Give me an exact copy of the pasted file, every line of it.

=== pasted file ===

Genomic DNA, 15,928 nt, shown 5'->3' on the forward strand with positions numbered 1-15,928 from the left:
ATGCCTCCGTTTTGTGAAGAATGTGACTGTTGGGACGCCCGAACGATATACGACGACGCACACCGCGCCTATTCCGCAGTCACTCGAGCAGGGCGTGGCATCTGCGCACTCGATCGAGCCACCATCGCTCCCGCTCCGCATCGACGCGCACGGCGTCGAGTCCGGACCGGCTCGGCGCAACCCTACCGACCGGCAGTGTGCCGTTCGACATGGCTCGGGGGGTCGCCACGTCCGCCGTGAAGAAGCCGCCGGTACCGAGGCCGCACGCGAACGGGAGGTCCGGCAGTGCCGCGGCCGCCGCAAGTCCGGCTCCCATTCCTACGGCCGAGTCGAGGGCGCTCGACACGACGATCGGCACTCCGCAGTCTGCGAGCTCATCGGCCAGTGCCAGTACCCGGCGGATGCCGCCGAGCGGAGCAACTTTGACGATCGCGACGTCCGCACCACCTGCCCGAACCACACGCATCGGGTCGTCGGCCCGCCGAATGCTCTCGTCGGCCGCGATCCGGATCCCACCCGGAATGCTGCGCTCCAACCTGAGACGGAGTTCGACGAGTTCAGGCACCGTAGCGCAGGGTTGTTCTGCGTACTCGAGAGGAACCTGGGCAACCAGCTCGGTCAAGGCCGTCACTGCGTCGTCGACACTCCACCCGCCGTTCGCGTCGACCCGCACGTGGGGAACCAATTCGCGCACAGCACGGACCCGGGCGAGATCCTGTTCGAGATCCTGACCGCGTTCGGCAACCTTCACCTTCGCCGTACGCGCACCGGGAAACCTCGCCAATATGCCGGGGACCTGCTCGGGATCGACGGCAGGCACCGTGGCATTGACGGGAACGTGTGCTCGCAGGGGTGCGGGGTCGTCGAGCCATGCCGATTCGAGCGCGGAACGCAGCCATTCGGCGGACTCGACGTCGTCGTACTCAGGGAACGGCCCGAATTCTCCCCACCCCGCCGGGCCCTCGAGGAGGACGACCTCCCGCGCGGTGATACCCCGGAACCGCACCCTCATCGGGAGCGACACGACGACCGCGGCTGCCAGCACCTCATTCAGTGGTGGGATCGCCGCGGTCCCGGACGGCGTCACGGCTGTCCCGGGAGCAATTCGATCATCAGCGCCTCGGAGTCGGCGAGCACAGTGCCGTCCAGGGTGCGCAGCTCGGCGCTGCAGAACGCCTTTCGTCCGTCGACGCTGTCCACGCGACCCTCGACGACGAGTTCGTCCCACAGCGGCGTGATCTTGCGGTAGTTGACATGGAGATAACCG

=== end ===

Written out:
Genomic DNA, 15,928 nt, shown 5'->3' on the forward strand with positions numbered 1-15,928 from the left:
ATGCCTCCGTTTTGTGAAGAATGTGACTGTTGGGACGCCCGAACGATATACGACGACGCACACCGCGCCTATTCCGCAGTCACTCGAGCAGGGCGTGGCATCTGCGCACTCGATCGAGCCACCATCGCTCCCGCTCCGCATCGACGCGCACGGCGTCGAGTCCGGACCGGCTCGGCGCAACCCTACCGACCGGCAGTGTGCCGTTCGACATGGCTCGGGGGGTCGCCACGTCCGCCGTGAAGAAGCCGCCGGTACCGAGGCCGCACGCGAACGGGAGGTCCGGCAGTGCCGCGGCCGCCGCAAGTCCGGCTCCCATTCCTACGGCCGAGTCGAGGGCGCTCGACACGACGATCGGCACTCCGCAGTCTGCGAGCTCATCGGCCAGTGCCAGTACCCGGCGGATGCCGCCGAGCGGAGCAACTTTGACGATCGCGACGTCCGCACCACCTGCCCGAACCACACGCATCGGGTCGTCGGCCCGCCGAATGCTCTCGTCGGCCGCGATCCGGATCCCACCCGGAATGCTGCGCTCCAACCTGAGACGGAGTTCGACGAGTTCAGGCACCGTAGCGCAGGGTTGTTCTGCGTACTCGAGAGGAACCTGGGCAACCAGCTCGGTCAAGGCCGTCACTGCGTCGTCGACACTCCACCCGCCGTTCGCGTCGACCCGCACGTGGGGAACCAATTCGCGCACAGCACGGACCCGGGCGAGATCCTGTTCGAGATCCTGACCGCGTTCGGCAACCTTCACCTTCGCCGTACGCGCACCGGGAAACCTCGCCAATATGCCGGGGACCTGCTCGGGATCGACGGCAGGCACCGTGGCATTGACGGGAACGTGTGCTCGCAGGGGTGCGGGGTCGTCGAGCCATGCCGATTCGAGCGCGGAACGCAGCCATTCGGCGGACTCGACGTCGTCGTACTCAGGGAACGGCCCGAATTCTCCCCACCCCGCCGGGCCCTCGAGGAGGACGACCTCCCGCGCGGTGATACCCCGGAACCGCACCCTCATCGGGAGCGACACGACGACCGCGGCTGCCAGCACCTCATTCAGTGGTGGGATCGCCGCGGTCCCGGACGGCGTCACGGCTGTCCCGGGAGCAATTCGATCATCAGCGCCTCGGAGTCGGCGAGCACAGTGCCGTCCAGGGTGCGCAGCTCGGCGCTGCAGAACGCCTTTCGTCCGTCGACGCTGTCCACGCGACCCTCGACGACGAGTTCGTCCCACAGCGGCGTGATCTTGCGGTAGTTGACATGGAGATAACCG